Complete the following sentence. Apple [verbs] all the things. This morning my section of the Twitterverse reckons the correct verbs are:
- Could buy
- EULAed, referring to their complex end-user licence agreements
- Cheapens through over-simplicity
That’s how you do technology journalism these days, right? Crowdsourcing your lede is modern and ethical. And compulsory, according to Andrew Hedge.
Just in case you stayed under your rock longer than usual this morning, there’s been two huge stories about the world’s richest technology company overnight.
One, Apple’s record of breaking sales records broke its own record. Apple sold 37.04 million iPhones, up 128% year on year. That kinda puts paid to the whingers who complained that the iPhone 4S was not an iPhone 5. Add to that the sale of 15.43 million iPads, up 111% on the same quarter last year.
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In fact, Apple sold more iOS-based devices (that’s iPhones and iPads, as well as the iPod touch) than all of the Android-based devices put together. And we all thought Android was winning. Hah! Take that, Google!
Apple’s quarterly gross revenue was around $46 billion, generating net profits of $US13.06 billion, up 118% from last year. Yes, another record. Oh, and Apple sold 5.2 million Macs, should anyone still care about Macs.
Reporters around the world opened last quarter’s Apple story, changed the numbers, left in the word “record” and pressed “publish”.
OK, maybe that’s not such a big story. “Rich company still rich.”
“We are very happy to have generated over $17.5 billion in cashflow from operations during the December quarter,” said Apple chief finance officer Peter Oppenheimer. I’m sure you are, Pete, I’m sure you are.
As usual, Apple had downplayed its earnings expectations, and as usual everyone acted surprised when the numbers were better than expected. This is how the quarterly Apple Ritual is played out.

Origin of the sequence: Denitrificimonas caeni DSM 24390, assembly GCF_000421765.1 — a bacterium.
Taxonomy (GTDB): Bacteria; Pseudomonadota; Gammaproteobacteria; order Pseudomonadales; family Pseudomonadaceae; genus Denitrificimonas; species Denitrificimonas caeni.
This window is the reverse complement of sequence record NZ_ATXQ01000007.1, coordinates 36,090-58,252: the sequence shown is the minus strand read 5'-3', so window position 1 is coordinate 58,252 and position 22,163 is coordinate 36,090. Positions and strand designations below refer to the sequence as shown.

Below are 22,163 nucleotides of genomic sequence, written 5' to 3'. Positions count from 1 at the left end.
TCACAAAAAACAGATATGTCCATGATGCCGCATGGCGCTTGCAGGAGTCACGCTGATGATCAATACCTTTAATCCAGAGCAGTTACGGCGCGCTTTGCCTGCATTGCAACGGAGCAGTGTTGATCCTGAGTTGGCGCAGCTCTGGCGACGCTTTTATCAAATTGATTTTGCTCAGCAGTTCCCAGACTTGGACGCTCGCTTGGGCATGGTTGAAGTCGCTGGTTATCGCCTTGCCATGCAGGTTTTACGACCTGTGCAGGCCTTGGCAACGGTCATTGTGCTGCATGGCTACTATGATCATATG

Did I mention we’ve seen this all before?
Now much was made of the fact that this is Apple’s first full quarter with Tim Cook as chief executive officer rather than the late Steve Jobs, but it’s a bit too early to consider any of this to be Cook’s work.
The design of the iPhone 4S and the opening up of iPhone availability to more US mobile carriers would have all been done when Jobs was still at the helm. New models take months if not years to develop and refine.
It remains to be seen whether Cook has the drive and sheer force of will to override, for example, engineers’ concerns about antenna design because the purity of form of the iPhone 4’s body was more important than radio reception. Or the charisma to create a reality distortion field so powerful that fanboys couldn’t even see that purity of form is ruined if you have to wrap a fancy-named rubber band around your phone.
Wait another year. And consider the secret attack turtles.
Meanwhile, a Dutch court has found that Samsung’s Galaxy Tab 10.1 tablet did not infringe Apple’s design rights. That’ll doubtless be appealed. And we still have a German court decision next week, an EU decision some time, and an Australian decision in April or May or, if the lawyers keep piling documents onto the judge as they have been, August. Before it’s appealed.
And then there’s the counter-suit of Samsung back at Apple, because Apple has yet to pay the same sort of licensing fees for Samsung’s 3G telephony technology that the rest of the industry is paying. In Australia, that decision’s timeline is interlinked with the Apple versus Samsung one. Before that, too, is appealed.
Ah, the tech-soap that is Apple will run and run! Readers click on links, click-throughs are converted to advertising revenue, and the world turns …
Apple story written. Can I go now?